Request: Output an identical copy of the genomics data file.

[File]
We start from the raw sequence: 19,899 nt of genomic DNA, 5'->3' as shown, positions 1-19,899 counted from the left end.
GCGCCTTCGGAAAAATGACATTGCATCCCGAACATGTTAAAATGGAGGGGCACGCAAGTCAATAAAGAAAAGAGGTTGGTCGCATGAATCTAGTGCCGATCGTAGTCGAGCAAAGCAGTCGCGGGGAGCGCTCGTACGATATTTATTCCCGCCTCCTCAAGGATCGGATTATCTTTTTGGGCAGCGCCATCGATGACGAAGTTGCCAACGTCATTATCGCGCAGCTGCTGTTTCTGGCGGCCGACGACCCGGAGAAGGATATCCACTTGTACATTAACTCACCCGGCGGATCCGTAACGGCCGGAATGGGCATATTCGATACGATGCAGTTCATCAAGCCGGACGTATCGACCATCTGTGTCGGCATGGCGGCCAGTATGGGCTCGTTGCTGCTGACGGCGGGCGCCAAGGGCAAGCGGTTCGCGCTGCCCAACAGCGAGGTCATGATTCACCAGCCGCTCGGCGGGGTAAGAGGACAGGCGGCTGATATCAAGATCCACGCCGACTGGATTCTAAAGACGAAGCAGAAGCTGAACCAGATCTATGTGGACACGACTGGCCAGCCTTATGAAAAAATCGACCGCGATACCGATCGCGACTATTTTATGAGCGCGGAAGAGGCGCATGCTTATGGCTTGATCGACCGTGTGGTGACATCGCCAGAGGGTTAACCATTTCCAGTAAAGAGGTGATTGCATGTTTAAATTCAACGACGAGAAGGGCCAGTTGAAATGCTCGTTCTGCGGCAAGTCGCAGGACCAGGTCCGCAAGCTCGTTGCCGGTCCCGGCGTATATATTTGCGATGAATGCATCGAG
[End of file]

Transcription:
We start from the raw sequence: 19,899 nt of genomic DNA, 5'->3' as shown, positions 1-19,899 counted from the left end.
GCGCCTTCGGAAAAATGACATTGCATCCCGAACATGTTAAAATGGAGGGGCACGCAAGTCAATAAAGAAAAGAGGTTGGTCGCATGAATCTAGTGCCGATCGTAGTCGAGCAAAGCAGTCGCGGGGAGCGCTCGTACGATATTTATTCCCGCCTCCTCAAGGATCGGATTATCTTTTTGGGCAGCGCCATCGATGACGAAGTTGCCAACGTCATTATCGCGCAGCTGCTGTTTCTGGCGGCCGACGACCCGGAGAAGGATATCCACTTGTACATTAACTCACCCGGCGGATCCGTAACGGCCGGAATGGGCATATTCGATACGATGCAGTTCATCAAGCCGGACGTATCGACCATCTGTGTCGGCATGGCGGCCAGTATGGGCTCGTTGCTGCTGACGGCGGGCGCCAAGGGCAAGCGGTTCGCGCTGCCCAACAGCGAGGTCATGATTCACCAGCCGCTCGGCGGGGTAAGAGGACAGGCGGCTGATATCAAGATCCACGCCGACTGGATTCTAAAGACGAAGCAGAAGCTGAACCAGATCTATGTGGACACGACTGGCCAGCCTTATGAAAAAATCGACCGCGATACCGATCGCGACTATTTTATGAGCGCGGAAGAGGCGCATGCTTATGGCTTGATCGACCGTGTGGTGACATCGCCAGAGGGTTAACCATTTCCAGTAAAGAGGTGATTGCATGTTTAAATTCAACGACGAGAAGGGCCAGTTGAAATGCTCGTTCTGCGGCAAGTCGCAGGACCAGGTCCGCAAGCTCGTTGCCGGTCCCGGCGTATATATTTGCGATGAATGCATCGAG